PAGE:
Gas tax for tribal land gets approval
The state could enter into agreements with tribes to allow continued collection of the state gas tax on the tribes' reservations under a...
OLYMPIA — The state could enter into agreements with tribes to allow continued collection of the state gas tax on the tribes' reservations under a measure passed by the Senate on Tuesday.
The measure passed on a 34-14 vote, with one lawmaker excused. It now heads to the House.
The measure is in response to a 2005 U.S. District Court ruling that upheld tribal sovereignty over taxation and opened the door for all tribal retailers to avoid the state fuel tax of 34 cents a gallon. The bill would rework state gas-tax statutes to ensure that tribes continue collecting the state tax, which will increase to 36 cents per gallon next year.
The bill would allow the revenue to be shared by the state and tribes per compact. State gas taxes are used for road projects.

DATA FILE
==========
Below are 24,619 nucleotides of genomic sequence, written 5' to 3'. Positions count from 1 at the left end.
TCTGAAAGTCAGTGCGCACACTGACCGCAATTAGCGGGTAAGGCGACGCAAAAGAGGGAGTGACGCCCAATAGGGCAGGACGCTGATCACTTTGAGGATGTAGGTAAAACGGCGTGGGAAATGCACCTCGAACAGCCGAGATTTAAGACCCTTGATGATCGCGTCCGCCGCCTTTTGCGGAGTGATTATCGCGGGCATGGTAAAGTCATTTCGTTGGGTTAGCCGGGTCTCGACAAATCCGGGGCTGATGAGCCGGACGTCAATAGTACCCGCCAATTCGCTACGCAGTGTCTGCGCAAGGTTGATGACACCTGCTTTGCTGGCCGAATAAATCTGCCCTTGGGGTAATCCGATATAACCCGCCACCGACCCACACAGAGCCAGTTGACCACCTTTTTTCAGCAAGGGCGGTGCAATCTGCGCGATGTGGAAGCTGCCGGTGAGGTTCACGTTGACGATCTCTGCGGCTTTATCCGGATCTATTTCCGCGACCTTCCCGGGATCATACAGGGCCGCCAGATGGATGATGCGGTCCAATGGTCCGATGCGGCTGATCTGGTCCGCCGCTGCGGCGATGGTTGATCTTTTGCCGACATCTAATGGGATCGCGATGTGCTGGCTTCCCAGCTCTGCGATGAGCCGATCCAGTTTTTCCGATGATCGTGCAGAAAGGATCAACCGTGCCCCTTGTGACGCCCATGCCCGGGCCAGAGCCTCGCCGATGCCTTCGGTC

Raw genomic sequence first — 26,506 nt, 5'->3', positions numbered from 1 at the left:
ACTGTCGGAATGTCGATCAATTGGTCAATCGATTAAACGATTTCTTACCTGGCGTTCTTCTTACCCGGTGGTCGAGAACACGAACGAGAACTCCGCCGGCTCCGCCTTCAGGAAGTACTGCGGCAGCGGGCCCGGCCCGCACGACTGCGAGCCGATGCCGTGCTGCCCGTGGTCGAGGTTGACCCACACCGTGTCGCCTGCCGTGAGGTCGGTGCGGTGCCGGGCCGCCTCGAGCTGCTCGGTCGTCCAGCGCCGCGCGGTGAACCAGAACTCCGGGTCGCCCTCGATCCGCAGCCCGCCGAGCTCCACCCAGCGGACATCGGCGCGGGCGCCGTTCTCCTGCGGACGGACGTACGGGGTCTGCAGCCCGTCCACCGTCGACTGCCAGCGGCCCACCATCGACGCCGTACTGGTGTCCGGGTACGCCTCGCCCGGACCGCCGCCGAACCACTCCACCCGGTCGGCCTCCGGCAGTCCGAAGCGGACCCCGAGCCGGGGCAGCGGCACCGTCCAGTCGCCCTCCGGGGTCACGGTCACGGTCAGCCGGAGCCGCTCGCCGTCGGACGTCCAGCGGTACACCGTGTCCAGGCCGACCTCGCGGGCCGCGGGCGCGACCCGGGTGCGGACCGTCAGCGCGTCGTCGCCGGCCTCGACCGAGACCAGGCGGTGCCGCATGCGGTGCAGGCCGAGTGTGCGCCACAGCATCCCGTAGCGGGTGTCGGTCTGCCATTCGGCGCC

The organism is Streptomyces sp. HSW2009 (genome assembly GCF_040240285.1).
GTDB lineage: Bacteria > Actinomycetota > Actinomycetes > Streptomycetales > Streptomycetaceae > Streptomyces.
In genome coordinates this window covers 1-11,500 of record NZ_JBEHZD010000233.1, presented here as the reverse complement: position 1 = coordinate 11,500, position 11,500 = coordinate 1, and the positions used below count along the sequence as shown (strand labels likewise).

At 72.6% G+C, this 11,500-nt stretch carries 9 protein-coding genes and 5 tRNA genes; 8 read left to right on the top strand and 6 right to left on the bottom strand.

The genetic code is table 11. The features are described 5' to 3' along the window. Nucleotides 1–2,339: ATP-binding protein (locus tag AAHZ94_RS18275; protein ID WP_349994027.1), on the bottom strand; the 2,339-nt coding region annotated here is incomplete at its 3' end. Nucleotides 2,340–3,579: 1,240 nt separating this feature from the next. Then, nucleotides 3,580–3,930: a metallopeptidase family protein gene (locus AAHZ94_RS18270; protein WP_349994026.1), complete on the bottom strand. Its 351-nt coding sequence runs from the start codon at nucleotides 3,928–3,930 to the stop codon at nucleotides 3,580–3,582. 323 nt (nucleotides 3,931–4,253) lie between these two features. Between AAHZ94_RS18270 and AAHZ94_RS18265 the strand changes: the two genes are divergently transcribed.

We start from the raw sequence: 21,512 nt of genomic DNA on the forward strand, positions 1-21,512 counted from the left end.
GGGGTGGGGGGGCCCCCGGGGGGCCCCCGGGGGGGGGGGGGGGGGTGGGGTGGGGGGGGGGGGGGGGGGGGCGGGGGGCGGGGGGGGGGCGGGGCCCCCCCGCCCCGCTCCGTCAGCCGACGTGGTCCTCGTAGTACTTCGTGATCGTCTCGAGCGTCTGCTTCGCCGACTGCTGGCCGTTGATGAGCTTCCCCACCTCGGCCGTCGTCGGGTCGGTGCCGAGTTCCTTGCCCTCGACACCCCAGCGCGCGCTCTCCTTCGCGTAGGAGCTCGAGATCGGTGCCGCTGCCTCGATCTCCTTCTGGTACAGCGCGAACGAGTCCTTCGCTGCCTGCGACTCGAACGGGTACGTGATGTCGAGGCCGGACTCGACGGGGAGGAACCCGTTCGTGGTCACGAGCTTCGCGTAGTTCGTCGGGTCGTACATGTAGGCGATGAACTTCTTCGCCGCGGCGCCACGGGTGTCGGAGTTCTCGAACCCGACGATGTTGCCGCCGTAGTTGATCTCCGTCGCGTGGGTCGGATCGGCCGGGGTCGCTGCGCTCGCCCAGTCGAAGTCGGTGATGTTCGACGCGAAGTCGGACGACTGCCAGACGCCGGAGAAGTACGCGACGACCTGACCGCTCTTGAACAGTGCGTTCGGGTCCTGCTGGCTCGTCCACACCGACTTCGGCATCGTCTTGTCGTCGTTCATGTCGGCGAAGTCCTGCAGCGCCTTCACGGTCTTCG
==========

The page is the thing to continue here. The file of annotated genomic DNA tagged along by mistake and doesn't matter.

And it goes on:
The measure passed the Senate last year but got stopped in the House.
If all 15 tribes with gas stations had decided not to collect the tax, the state could have lost millions of dollars in revenue. Such a move also would have allowed tribal gas stations to significantly undercut prices at nontribal stations.
Last year, two tribes, the Swinomish and Squaxin Island, negotiated a revenue-sharing agreement with the state to allow continued collection.
The bill allows the state to negotiate compacts with the state's tribes on a case by case basis.
The state has similar compacts for liquor and cigarette taxation.
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